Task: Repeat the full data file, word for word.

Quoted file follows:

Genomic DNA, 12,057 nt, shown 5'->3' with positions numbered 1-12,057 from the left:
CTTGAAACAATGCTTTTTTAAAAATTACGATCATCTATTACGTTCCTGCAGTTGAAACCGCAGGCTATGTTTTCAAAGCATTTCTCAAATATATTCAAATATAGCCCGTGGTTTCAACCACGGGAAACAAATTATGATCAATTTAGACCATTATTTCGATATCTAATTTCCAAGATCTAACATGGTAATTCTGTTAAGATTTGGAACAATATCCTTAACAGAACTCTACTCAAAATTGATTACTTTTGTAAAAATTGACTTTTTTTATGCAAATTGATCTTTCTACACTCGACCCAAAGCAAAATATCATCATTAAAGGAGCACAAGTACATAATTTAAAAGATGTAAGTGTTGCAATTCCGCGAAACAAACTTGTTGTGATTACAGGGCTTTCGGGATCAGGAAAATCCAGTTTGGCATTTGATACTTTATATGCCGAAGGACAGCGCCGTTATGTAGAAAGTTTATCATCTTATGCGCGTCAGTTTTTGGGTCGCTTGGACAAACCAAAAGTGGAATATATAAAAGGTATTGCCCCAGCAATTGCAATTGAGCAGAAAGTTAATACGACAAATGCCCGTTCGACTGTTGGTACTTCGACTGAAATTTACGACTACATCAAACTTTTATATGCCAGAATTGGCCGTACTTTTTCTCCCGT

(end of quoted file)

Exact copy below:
Genomic DNA, 12,057 nt, shown 5'->3' with positions numbered 1-12,057 from the left:
CTTGAAACAATGCTTTTTTAAAAATTACGATCATCTATTACGTTCCTGCAGTTGAAACCGCAGGCTATGTTTTCAAAGCATTTCTCAAATATATTCAAATATAGCCCGTGGTTTCAACCACGGGAAACAAATTATGATCAATTTAGACCATTATTTCGATATCTAATTTCCAAGATCTAACATGGTAATTCTGTTAAGATTTGGAACAATATCCTTAACAGAACTCTACTCAAAATTGATTACTTTTGTAAAAATTGACTTTTTTTATGCAAATTGATCTTTCTACACTCGACCCAAAGCAAAATATCATCATTAAAGGAGCACAAGTACATAATTTAAAAGATGTAAGTGTTGCAATTCCGCGAAACAAACTTGTTGTGATTACAGGGCTTTCGGGATCAGGAAAATCCAGTTTGGCATTTGATACTTTATATGCCGAAGGACAGCGCCGTTATGTAGAAAGTTTATCATCTTATGCGCGTCAGTTTTTGGGTCGCTTGGACAAACCAAAAGTGGAATATATAAAAGGTATTGCCCCAGCAATTGCAATTGAGCAGAAAGTTAATACGACAAATGCCCGTTCGACTGTTGGTACTTCGACTGAAATTTACGACTACATCAAACTTTTATATGCCAGAATTGGCCGTACTTTTTCTCCCGT